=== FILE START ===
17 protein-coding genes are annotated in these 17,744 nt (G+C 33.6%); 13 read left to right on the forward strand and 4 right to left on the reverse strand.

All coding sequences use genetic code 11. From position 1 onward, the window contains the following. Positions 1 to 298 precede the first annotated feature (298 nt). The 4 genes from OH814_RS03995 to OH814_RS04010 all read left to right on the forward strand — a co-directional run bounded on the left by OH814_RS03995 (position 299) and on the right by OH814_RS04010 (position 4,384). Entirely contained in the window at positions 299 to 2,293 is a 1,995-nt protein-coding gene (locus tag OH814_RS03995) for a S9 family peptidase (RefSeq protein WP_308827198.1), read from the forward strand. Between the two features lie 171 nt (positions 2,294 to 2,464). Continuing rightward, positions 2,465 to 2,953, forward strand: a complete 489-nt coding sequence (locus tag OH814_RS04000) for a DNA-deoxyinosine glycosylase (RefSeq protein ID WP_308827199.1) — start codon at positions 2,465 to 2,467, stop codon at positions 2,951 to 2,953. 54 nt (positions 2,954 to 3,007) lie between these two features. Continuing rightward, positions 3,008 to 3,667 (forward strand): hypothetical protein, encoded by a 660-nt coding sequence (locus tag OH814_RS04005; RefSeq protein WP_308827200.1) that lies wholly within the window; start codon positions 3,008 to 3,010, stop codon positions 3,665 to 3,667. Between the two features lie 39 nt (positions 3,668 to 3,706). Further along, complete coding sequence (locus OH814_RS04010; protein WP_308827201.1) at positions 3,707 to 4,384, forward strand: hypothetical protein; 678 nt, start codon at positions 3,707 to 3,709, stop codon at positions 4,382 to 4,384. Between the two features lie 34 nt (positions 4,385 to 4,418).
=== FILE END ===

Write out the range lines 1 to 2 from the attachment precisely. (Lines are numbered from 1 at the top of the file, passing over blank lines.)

17 protein-coding genes are annotated in these 17,744 nt (G+C 33.6%); 13 read left to right on the forward strand and 4 right to left on the reverse strand.

All coding sequences use genetic code 11. From position 1 onward, the window contains the following. Positions 1 to 298 precede the first annotated feature (298 nt). The 4 genes from OH814_RS03995 to OH814_RS04010 all read left to right on the forward strand — a co-directional run bounded on the left by OH814_RS03995 (position 299) and on the right by OH814_RS04010 (position 4,384). Entirely contained in the window at positions 299 to 2,293 is a 1,995-nt protein-coding gene (locus tag OH814_RS03995) for a S9 family peptidase (RefSeq protein WP_308827198.1), read from the forward strand. Between the two features lie 171 nt (positions 2,294 to 2,464). Continuing rightward, positions 2,465 to 2,953, forward strand: a complete 489-nt coding sequence (locus tag OH814_RS04000) for a DNA-deoxyinosine glycosylase (RefSeq protein ID WP_308827199.1) — start codon at positions 2,465 to 2,467, stop codon at positions 2,951 to 2,953. 54 nt (positions 2,954 to 3,007) lie between these two features. Continuing rightward, positions 3,008 to 3,667 (forward strand): hypothetical protein, encoded by a 660-nt coding sequence (locus tag OH814_RS04005; RefSeq protein WP_308827200.1) that lies wholly within the window; start codon positions 3,008 to 3,010, stop codon positions 3,665 to 3,667. Between the two features lie 39 nt (positions 3,668 to 3,706). Further along, complete coding sequence (locus OH814_RS04010; protein WP_308827201.1) at positions 3,707 to 4,384, forward strand: hypothetical protein; 678 nt, start codon at positions 3,707 to 3,709, stop codon at positions 4,382 to 4,384. Between the two features lie 34 nt (positions 4,385 to 4,418).